One area where I think that Larry?s work has been underestimated is with much of the cutting edge work that is being done in economics today. A careful reading of his works shows glimpses of anticipating the importance of evolutionary game theory, of how institutions are integrated into economic analysis, of the role of psychological economics in redefining rationality, and of the use of complexity theory as a way of how to conceive general equilibrium analysis.? I hope that future scholars will look more carefully at his work on these topics. A good place to start is the thorough list of Larry?s writings in Appendix I of this book. (There is also a copy of Larry?s syllabus in Appendix II on ?Scams and Frauds in Business? and Appendix III ?Typical Day Sheet for Each Class,? which provides an insight into his teaching style and the rigor and seriousness he took to teaching his classes.)

However, what really strikes me in Larry?s writings is the influence of Ludwig von Mises — not just in his philosophical and economic views, but in the standard for being an intellectual.? Larry was too independent to indulge in hero worship of anyone, but the wide intellectual approach of Mises was the approach that Larry took also. This meant using all the disciplines in the social sciences (plus philosophy, linguistics, the natural sciences, etc.) when engaging in scholarly work. Hayek said of Mises: ?When in the realm of the social sciences I look for similar figures in the history of thought, I do not find them among the professors, not even in Adam Smith; instead, he must be compared to thinkers like Voltaire or Montesquieu, Tocqueville and John Stuart Mill.? This in many ways captures Larry?s academic goals and inspirations that started when he was a young man living in New York City who was inspired to be a honest scholar, which he achieved and carried for the rest of his life and passed on to his students and many of his colleagues.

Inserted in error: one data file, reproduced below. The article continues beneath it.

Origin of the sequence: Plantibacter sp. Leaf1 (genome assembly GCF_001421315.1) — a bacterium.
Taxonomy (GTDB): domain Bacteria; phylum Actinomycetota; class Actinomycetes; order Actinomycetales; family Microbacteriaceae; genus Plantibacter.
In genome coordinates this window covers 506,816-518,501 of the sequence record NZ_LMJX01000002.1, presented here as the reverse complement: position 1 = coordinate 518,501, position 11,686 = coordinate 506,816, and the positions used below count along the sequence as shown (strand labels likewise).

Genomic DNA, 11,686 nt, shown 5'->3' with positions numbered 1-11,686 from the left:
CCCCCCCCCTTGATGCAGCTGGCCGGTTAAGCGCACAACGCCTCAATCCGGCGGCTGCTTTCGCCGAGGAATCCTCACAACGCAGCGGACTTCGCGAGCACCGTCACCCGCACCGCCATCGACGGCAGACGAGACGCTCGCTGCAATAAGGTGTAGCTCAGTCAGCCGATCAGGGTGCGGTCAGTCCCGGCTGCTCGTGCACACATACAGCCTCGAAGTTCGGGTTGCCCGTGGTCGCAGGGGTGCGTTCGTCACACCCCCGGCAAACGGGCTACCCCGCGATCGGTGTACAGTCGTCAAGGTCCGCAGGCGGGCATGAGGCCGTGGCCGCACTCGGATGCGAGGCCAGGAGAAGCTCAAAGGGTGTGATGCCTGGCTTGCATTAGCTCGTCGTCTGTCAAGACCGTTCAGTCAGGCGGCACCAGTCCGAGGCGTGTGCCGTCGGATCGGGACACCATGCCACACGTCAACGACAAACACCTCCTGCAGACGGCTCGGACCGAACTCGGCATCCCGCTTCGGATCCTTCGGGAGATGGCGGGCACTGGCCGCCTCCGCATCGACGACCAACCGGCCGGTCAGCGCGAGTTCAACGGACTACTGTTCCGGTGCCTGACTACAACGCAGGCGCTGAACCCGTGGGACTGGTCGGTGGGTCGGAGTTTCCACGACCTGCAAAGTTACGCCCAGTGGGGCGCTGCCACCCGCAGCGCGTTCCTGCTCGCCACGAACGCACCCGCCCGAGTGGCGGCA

I. Brunskill, editor (2005) The Times Great Lives: A Century in Obituaries (London, UK: Times Books).

Ric Holt is professor of economics at Southern Oregon University. He has authored, co-authored or edited a number of books including A New Guide to Post Keynesian Economics with Steven Pressman (Routledge, 2001) and the prize-winning, The Changing Face of Economics (University of Michigan Press, 2004) with Dave Colander and Barkley Rosser, Jr. He has also published over fifty articles and book reviews in a variety of academic journals. He is presently working on an edited volume of selective letters by John K. Galbraith.

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Subject(s):History of Economic Thought; Methodology
Geographic Area(s):North America
Time Period(s):20th Century: WWII and post-WWII